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What can governments do?

This video gives an overview of how governments respond to climate change effects, and what type of issues they need to address.
HELLEN DAWO: From the previous steps, we have seen that climate change generates an actual threat to various societal objectives. In this video, we look into the response to climate change by governments. There is scientific evidence that climate change is already happening. So even if greenhouse gas emissions would stop today, climate change would continue to affect future generations. Because of this, humanity is required to respond and adjust to some level of climate change for many years to come. The response to climate change takes two broad forms. One– reducing emissions and stabilising the effects of greenhouse gases in the atmosphere. This is called climate mitigation. Two– adapting to climate change that is already happening. This is called climate adaptation.
In this course, we focus on climate adaptation and how this can be achieved. For example, there’s a city built on a location where there was a riverbed thousands of years ago. Whenever there is increased precipitation, the city now experiences periodic floods. This situation needs to be resolved. The actors charged with finding the solution are confronted with the following questions. One– responsibility. Is it the government, the private sector, or both? Who should take the lead? What approaches should be taken to resolve the situation? Short-term versus long-term approaches, policy design versus infrastructure development? And then also, who needs to be involved? And who is going to pay? And maybe, even more important, what is the problem?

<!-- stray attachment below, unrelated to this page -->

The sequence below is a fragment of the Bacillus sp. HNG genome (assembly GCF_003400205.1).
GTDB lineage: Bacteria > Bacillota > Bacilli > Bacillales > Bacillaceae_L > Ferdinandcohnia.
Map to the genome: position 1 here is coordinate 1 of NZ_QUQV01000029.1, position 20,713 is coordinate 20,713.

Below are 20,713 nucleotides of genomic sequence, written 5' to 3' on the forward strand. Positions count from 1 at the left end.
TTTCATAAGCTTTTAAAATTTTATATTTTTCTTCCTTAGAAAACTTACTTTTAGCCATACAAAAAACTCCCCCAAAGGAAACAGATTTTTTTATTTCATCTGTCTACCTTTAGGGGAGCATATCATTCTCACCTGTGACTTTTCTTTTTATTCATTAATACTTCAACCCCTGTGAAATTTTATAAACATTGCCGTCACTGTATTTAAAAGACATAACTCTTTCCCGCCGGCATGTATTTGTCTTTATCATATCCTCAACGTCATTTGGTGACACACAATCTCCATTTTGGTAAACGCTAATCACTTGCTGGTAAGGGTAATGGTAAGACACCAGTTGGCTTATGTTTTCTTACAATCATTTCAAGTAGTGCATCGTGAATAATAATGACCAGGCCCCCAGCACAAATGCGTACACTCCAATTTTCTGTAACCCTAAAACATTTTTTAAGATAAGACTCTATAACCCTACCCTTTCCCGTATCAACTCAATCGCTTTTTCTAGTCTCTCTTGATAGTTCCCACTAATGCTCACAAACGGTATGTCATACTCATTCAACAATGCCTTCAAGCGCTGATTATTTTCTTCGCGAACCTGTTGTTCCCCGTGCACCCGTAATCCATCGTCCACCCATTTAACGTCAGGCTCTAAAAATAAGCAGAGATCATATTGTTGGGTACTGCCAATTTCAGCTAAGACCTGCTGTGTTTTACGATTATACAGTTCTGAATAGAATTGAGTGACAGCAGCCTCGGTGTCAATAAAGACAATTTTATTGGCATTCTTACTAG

Is it shortcomings in planning, environmental threats, or economic risks? The problem looked simple when described. But as we tried to resolve it, many questions arise. Some of these questions can be addressed through governance. So then the question becomes, what is governance? Governance is a process that consists of two parts. A– the interaction between public and/or private entities. From our example of the city, this means that local business owners raise concerns to the local authority to resolve the flood issues. Who is responsible and who is going to pay are questions that will come up in these conversations. B– and these interactions aim at realisation of collective goals.
Again from our case of the city, it has to do with protecting the city from floods. The example has an additional complexity. The floods in the city occur periodically. And they happen only when it rains heavily. Therefore, we are uncertain when they will occur next. If we apply governance in a way that resolves the added uncertainty because of climate change, it becomes climate adaptation governance. Climate adaptation governance can result in two things. One– it can moderate harm caused by climate change, for instance, by building additional water storage in the city. Or two– it can exploit beneficial opportunities resulting from climate change, for instance, designing living spaces that become water storage when there is flooding in the city.
Climate adaptation governance sounds very promising. The next step will deal with why we need climate adaptation governance and how this has been done so far.

This video gives an overview of how governments respond to climate change effects, and what type of issues they need to address.

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Making Climate Adaptation Happen: Governing Transformation Strategies for Climate Change

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